@Boomer: Yes, I agree that a 700% return every year, even spread over the 26 years since the original investment, indicates that the original investment was a very good one. But, every time I feel really good about my investments (like I did just before the tech bust a decade or so ago), something bad happens 🙂

  5. Julie @ Freedom 48 on March 5, 2012 at 6:38 pm

    Good job on the RRSP growth! Both in contributions and gains. When it comes to investing, I deposit the money into the account and my husband does all the investment research and buying – for both of us. Needless to say… I can’t answer your question on what we’re buying – because I really don’t know! However, I will admit to maintaining a few different spreadsheets tracking our portfolio growth, total savings, net worth etc.

  6. Canadian Couch Potato on March 5, 2012 at 6:56 pm

    Oh no, not the yield on cost argument again. 🙂
    http://canadiancouchpotato.com/2011/02/02/debnking-dividend-myths-part-6/

    Even if the stocks’ yields were current, the 6.25% figure is not accurate. You have simply taken an average, without accounting for the fact that you don’t hold equal amounts of each stock. You’ve also ignored the cash position. The weighted average yield is actually 5.26% if you include the cash portion and 6.40% if you don’t.

    I don’t mean to pile on, but investment performance has to be measured accurately or you really have no idea whether your strategy is working. Advisors figured this out a long time ago. 😉

    • Echo on March 5, 2012 at 8:51 pm

      @Dan – thanks for stopping by. I appreciate the feedback.

      Aside from the typo (5.26, not 6.25), I’m not really sure why you and Michael James are fixed on the yield on cost. It’s just a fun metric for dividend investors to track (like an indexer finding an ETF with a 0.01% lower MER 😉 ).

      I never said anything about beating the market with yield on cost (which is the argument in your post), I simply stated the yield on cost for each of the stocks I own. I included it in my chart because I think people are interested (see Steve’s comment above).

      • Canadian Couch Potato on March 6, 2012 at 9:40 am

        @Echo: The 5.26% v. 6.25% wasn’t a typo. I think you took the simple average yield of all the stocks in the portfolio. But to be accurate, you would need to take a weighted average, so larger positions have more influence.

        I just point this out because I see this a lot when people calculate portfolio MERs and performance. The forget that a 10% position has only half the influence of a 20% position, so simple averages are not accurate.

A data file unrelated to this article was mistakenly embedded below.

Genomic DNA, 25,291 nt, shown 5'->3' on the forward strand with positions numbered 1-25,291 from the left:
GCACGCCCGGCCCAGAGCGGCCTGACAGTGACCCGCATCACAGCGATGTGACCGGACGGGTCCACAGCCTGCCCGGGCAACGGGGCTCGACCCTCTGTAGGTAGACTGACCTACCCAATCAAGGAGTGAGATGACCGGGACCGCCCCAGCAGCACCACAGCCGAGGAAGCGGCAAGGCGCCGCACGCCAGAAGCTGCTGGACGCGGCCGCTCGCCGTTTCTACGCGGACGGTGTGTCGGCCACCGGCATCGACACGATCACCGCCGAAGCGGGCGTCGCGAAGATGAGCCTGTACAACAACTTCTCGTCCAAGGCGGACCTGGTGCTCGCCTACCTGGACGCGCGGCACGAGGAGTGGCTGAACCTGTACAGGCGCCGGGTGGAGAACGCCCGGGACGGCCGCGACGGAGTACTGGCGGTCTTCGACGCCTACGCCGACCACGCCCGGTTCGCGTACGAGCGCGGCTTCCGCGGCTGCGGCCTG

Not trying to be a prick, honest. 🙂

        • Echo on March 6, 2012 at 11:21 am

          @Dan – I assure you that I understand the concept of weighted average, but I appreciate what you are trying to do (honest).

  7. Michael James on March 5, 2012 at 9:09 pm

    @Echo: If you put something in a post, you have to expect that people might comment on it. You may see it as a fun measure with no important meaning, but some dividend investors think that it actually means something.

    • Echo on March 5, 2012 at 9:37 pm

      @Michael James – I have no problem with the comments (all comments are welcome), I just don’t agree with you that the chart is misleading.

      I understand what you’re saying about yield on cost, but it’s more interesting to see the original yield than to list the current yield that changes daily and can easily be looked up online.

      Since this is my portfolio update, I think people are more interested in when I bought the stocks and what the original yield was. Does that make sense?

      If anything, I hope that anyone reading this post realizes that these stocks were purchased a long time ago, and that yields and valuations change over time.

  8. Hal Clark on March 5, 2012 at 10:01 pm

    All of these comments circle around Canadian energy and resource plundering. Sure it’s great to invest and get high returns on resources, but how much do any investors like this really know about the ethics, sustainability and moral authority of these resource companies? I would say Canada lags way behind other nations when it comes to ethical, sustainable and morally-sound investment opportunities. Not to mention what Canadian corporations do to people working in their 3rd world, overseas operations!

  9. vangrl on March 7, 2012 at 9:06 pm

    I get what you’re saying Echo,and I agree that it is kinda fun to see the yield on cost!

  10. Michael James on March 7, 2012 at 9:52 pm

    If you want to have more fun, why not yield on net cost? Just subtract all the dividends you’ve already received from the price you paid before calculating the yield.